COVID-19 concerns are wreaking havoc with free community concerts in cities across the region, with some delaying shows and others canceling summer series, sometimes sparking angry reactions.
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The COVID-19 pandemic has challenged concert series organizers as the summer outdoor music season rapidly approaches.
While Gov. Gretchen Whitmer announced Monday that restaurants and other businesses in northern Michigan and the Upper Peninsula may reopen as early as Friday (May 22), continued uncertainty, safety issues and rapidly changing conditions have forced concert organizers to make some difficult decisions to curtail or cancel their free series across the Lower Peninsula.
Some series have yet to make a call at all even though Memorial Day is right around the corner. Others, such as Rockford’s Rogue River Blues Series and Lowell’s Sizzlin’ Summer Concerts, have delayed the start of their annual weeknight concerts featuring regional stars until July, giving them more time to make a final decision.
Wyoming, South Haven, West Michigan Jazz Society’s “Jazz in the Park” and others have followed the lead of many summer festivals in canceling altogether. Even Grand Haven’s Coast Guard Festival and Walk the Beat (which takes place with local and regional acts in August) announced this week they would drop their 2020 events.
The East Lansing Concert Series is in limbo as staff awaits further notice, said Justin Drwencke, East Lansing community events specialist. Drwencke said he may consider a plan that follows social-distancing guidelines. Conversations are still unfolding as kickoff dates near, he added.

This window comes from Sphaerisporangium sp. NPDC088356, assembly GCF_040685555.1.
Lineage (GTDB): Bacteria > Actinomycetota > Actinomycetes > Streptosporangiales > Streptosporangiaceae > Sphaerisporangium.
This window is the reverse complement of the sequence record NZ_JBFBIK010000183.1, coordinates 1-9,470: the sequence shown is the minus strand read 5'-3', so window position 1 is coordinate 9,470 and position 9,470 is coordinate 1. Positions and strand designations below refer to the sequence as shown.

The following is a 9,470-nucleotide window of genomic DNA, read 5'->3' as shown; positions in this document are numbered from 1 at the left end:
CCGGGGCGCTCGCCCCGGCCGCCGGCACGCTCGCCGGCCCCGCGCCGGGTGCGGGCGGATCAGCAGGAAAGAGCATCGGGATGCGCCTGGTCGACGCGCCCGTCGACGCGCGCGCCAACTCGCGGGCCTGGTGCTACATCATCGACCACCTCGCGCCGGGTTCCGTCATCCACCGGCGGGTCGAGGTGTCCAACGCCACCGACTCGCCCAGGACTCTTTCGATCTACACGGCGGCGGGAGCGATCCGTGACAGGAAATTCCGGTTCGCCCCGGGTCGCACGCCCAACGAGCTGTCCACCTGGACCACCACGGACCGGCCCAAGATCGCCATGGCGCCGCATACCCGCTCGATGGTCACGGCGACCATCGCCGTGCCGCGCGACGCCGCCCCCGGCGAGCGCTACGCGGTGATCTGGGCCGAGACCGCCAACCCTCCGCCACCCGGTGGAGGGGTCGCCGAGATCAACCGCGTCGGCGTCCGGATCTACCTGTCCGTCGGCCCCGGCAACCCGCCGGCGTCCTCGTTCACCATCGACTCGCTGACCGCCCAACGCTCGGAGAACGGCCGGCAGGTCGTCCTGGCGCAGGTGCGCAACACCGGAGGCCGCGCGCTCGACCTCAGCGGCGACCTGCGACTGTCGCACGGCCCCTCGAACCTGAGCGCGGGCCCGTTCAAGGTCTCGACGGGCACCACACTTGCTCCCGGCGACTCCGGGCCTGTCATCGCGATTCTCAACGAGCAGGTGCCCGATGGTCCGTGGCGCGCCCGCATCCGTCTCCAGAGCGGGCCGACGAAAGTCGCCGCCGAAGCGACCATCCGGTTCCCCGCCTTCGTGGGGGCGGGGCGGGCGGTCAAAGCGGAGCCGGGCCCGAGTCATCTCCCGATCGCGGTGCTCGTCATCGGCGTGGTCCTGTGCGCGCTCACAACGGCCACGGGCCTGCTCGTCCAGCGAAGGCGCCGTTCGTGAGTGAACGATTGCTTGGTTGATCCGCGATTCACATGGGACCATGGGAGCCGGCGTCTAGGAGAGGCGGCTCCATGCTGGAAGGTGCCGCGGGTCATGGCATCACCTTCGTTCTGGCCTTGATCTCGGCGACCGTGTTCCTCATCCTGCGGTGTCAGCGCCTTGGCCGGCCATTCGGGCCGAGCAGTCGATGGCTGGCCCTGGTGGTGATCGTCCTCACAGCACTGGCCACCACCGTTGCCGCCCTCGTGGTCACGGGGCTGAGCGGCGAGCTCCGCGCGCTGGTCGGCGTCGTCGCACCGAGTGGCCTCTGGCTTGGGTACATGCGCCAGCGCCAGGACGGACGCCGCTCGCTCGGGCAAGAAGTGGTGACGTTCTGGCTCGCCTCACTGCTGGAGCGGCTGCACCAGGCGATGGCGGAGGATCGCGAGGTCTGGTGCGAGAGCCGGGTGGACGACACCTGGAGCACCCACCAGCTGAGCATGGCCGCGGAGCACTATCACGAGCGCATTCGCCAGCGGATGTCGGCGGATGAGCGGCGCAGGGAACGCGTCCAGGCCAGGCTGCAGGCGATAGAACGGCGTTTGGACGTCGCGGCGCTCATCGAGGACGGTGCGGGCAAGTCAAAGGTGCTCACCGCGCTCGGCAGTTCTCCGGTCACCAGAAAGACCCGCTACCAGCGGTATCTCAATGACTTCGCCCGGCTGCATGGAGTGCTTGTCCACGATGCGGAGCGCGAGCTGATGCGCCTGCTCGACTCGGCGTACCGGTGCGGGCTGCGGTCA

“Ultimately, we’re evaluating if we can make adjustments to the concerts to allow for physical distancing,” Drwencke said. “We expect to continue conversations over the next few weeks.”
While some concerts are playing a waiting game, others are attacking the situation largely as planned, with some adjustments to keep audiences safe while enjoying the music.
Patty Williams, producer of the Sounds of Summer concert series in Cutlerville, said preparation for summer concerts begins early. That means calling off performances may undo planning done months prior to the shows. For Sounds of Summer, Williams worked with Byron Township to get the go-ahead for the series, but since then, developments in social-distancing, mask wearing and closures have changed the scene.
Despite these circumstances, Williams plans to hold the series, which kicks off in July. She also acknowledged that the pandemic is hard on everyone involved in hosting summer concerts — from the audience to bands to organizers.
“I am anticipating a great crowd,” Williams said. “Not only because of the fact everyone is anxious to get out and enjoy the normal life again, but also the musicians have taken quite a blow with their cancelled concerts.”